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Thursday, April 21, 2011

Dance Hall of the Dead by Tony Hillerman

Book #2 in the Leaphorn Series.

From Two Native-American boys have vanished into thin air, leaving a pool of blood behind them. Lieutenant Joe Leaphorn of the Navajo Tribal Police has no choice but to suspect the very worst, since the blood that stains the parched New Mexican ground once flowed through the veins of one of the missing, a young Zuñi. But his investigation into a terrible crime is being complicated by an important archaeological dig . . . and a steel hypodermic needle. And the unique laws and sacred religious rites of the Zuñi people are throwing impassable roadblocks in Leaphorn's already twisted path, enabling a craven murderer to elude justice or, worse still, to kill again.

Yes, another series I have started out of order, though not quite so much so as Davenport.  At least this was only #2.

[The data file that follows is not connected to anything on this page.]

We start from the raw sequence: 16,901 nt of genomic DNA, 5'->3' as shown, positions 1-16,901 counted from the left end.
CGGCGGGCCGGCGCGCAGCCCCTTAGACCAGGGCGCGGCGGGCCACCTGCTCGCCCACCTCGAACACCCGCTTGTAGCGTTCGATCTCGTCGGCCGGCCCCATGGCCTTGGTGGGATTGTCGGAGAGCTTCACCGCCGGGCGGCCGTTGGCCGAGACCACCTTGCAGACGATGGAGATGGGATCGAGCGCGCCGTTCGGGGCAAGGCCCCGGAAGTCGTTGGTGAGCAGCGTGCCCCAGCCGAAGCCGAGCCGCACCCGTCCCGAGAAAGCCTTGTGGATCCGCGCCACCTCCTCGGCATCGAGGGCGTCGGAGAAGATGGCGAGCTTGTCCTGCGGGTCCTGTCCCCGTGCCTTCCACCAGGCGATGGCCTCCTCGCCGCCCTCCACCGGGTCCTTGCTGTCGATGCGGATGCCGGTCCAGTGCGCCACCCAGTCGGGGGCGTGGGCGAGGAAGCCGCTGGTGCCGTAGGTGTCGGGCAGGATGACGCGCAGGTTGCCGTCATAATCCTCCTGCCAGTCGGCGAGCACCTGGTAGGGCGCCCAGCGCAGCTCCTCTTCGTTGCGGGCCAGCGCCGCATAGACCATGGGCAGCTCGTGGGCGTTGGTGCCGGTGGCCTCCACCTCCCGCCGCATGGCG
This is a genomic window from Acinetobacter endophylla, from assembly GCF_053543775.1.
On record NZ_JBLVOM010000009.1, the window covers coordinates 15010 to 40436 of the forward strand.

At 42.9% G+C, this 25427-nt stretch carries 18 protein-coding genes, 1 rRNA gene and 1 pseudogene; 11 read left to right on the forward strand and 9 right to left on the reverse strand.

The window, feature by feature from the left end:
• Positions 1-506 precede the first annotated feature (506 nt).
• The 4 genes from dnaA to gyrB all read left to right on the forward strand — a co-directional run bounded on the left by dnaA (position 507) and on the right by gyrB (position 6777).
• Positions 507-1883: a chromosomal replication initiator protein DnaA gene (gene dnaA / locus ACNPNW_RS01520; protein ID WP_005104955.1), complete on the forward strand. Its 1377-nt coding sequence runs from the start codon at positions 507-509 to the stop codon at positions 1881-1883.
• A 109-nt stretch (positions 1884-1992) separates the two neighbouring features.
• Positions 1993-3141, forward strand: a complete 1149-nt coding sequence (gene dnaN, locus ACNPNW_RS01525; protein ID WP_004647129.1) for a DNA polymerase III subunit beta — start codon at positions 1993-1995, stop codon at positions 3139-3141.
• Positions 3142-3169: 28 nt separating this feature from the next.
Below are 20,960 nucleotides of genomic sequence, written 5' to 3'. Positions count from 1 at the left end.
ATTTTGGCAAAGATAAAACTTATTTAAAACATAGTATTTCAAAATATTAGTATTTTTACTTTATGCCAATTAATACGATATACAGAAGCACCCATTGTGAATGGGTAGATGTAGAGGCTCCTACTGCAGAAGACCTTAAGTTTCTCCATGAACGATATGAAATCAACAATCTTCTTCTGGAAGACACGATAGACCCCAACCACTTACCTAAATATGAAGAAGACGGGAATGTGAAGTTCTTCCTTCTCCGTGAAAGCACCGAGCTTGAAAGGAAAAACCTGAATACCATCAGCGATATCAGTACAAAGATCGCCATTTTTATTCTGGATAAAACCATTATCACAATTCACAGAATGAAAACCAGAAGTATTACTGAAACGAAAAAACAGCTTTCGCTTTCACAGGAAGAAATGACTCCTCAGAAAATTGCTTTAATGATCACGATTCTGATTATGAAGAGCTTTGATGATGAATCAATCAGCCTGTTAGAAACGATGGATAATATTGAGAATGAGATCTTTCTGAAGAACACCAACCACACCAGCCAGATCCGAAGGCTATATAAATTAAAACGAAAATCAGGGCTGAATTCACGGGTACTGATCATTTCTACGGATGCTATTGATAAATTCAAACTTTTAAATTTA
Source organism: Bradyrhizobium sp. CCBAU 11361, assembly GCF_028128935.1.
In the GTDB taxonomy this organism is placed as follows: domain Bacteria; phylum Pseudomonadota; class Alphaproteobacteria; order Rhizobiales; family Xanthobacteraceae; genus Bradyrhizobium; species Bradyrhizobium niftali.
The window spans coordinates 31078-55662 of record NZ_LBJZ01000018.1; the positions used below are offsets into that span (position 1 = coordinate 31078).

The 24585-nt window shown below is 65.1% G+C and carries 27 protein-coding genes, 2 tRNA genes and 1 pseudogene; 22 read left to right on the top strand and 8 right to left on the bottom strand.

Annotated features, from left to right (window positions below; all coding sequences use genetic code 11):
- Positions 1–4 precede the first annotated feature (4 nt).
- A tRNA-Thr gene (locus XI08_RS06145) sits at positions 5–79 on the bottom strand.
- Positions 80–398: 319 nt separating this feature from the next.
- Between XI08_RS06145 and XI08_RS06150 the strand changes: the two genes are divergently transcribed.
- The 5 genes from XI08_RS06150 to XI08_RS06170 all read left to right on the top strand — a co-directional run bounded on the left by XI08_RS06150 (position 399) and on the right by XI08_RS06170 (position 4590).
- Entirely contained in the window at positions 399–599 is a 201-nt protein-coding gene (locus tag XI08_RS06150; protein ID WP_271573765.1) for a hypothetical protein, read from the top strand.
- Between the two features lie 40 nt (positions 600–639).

This was a refreshing break from Sandford, and even from William Kent Krueger (whom I'm still irritated with).  Lt. Joe Leaphorn is a methodical detective, not letting the intrusion of the FBI or Zuni police unduly ruffle his feathers .  He only wants to find the missing boy and sets about doggedly to do so.  We don't know ahead of time what the criminals actions are, we don't know the antagonists actions, we don't know any more than Leaphorn does.  In fact, Leaphorn figures out the mystery well before the reader (unless you are the kind to figure it out very quickly) and it's only at the very end you are clued in on the 'who done it'. 

I also loved the imagry of the Southwest and the glimpse into native life.  Sandford and Krueger both write settings based in Minnesota, Kruger not infrequently touching upon the Objibwe.  To read a book set in the arid southwest and with two different tribes was really quite facinating. 

I cannot say more than that, because I would be giving something away.  If you are a handful of people like myself who has not yet read Hillerman, I suggest you do so.

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